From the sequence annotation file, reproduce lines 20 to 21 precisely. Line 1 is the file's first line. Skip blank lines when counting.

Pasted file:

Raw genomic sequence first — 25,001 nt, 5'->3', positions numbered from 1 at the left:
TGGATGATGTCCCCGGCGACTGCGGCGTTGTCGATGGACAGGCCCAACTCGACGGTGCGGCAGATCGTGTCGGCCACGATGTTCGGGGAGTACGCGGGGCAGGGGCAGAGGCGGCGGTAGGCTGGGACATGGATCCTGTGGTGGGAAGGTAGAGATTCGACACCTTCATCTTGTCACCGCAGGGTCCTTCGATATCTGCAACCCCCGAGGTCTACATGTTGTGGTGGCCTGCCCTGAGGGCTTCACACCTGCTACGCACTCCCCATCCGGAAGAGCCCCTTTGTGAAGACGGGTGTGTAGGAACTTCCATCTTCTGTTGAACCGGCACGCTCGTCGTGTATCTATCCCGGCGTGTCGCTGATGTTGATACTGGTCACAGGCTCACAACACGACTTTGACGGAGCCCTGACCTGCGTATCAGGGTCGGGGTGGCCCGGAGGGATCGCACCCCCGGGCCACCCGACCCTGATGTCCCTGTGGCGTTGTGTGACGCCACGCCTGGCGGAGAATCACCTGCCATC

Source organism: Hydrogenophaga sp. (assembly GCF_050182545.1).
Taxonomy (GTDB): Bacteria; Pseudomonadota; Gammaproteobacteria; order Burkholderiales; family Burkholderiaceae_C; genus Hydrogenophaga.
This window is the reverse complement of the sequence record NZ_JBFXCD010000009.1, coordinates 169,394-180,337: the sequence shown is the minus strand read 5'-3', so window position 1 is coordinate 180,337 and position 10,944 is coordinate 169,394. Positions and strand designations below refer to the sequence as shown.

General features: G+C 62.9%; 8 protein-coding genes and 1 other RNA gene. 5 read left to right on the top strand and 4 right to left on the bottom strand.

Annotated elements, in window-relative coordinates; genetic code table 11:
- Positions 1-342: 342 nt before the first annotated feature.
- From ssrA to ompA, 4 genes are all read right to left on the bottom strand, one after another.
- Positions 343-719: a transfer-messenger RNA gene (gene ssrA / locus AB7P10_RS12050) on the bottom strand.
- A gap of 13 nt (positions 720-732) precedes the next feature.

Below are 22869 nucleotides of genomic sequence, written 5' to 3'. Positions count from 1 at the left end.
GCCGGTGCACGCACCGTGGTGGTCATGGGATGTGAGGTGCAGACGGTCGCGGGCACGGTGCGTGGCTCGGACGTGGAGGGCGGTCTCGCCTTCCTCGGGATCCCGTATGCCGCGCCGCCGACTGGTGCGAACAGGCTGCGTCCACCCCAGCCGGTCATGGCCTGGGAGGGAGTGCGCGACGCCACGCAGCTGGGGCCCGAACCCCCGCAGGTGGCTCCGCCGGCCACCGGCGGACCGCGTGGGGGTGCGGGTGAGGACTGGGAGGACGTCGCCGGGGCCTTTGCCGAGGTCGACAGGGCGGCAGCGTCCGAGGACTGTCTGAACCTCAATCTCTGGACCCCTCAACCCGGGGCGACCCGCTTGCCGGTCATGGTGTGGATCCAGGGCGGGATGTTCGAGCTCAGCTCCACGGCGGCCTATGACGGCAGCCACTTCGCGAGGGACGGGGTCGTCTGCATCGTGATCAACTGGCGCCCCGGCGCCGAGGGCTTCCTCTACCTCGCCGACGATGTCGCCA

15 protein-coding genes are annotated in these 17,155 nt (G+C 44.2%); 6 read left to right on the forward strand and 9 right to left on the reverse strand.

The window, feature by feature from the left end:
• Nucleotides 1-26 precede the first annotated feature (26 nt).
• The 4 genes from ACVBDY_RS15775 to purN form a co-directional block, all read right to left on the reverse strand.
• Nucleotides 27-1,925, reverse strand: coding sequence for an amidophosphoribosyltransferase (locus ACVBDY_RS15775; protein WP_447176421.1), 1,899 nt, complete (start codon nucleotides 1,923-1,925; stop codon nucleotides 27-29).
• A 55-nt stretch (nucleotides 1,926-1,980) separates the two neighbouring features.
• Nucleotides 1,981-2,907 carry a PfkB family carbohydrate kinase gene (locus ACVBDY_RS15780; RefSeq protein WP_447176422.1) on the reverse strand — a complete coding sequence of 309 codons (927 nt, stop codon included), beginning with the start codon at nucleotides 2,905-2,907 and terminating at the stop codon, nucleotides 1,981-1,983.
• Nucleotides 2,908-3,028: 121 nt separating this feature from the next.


• Nucleotides 1,981-2,907 carry a PfkB family carbohydrate kinase gene (locus ACVBDY_RS15780; RefSeq protein WP_447176422.1) on the reverse strand — a complete coding sequence of 309 codons (927 nt, stop codon included), beginning with the start codon at nucleotides 2,905-2,907 and terminating at the stop codon, nucleotides 1,981-1,983.
• Nucleotides 2,908-3,028: 121 nt separating this feature from the next.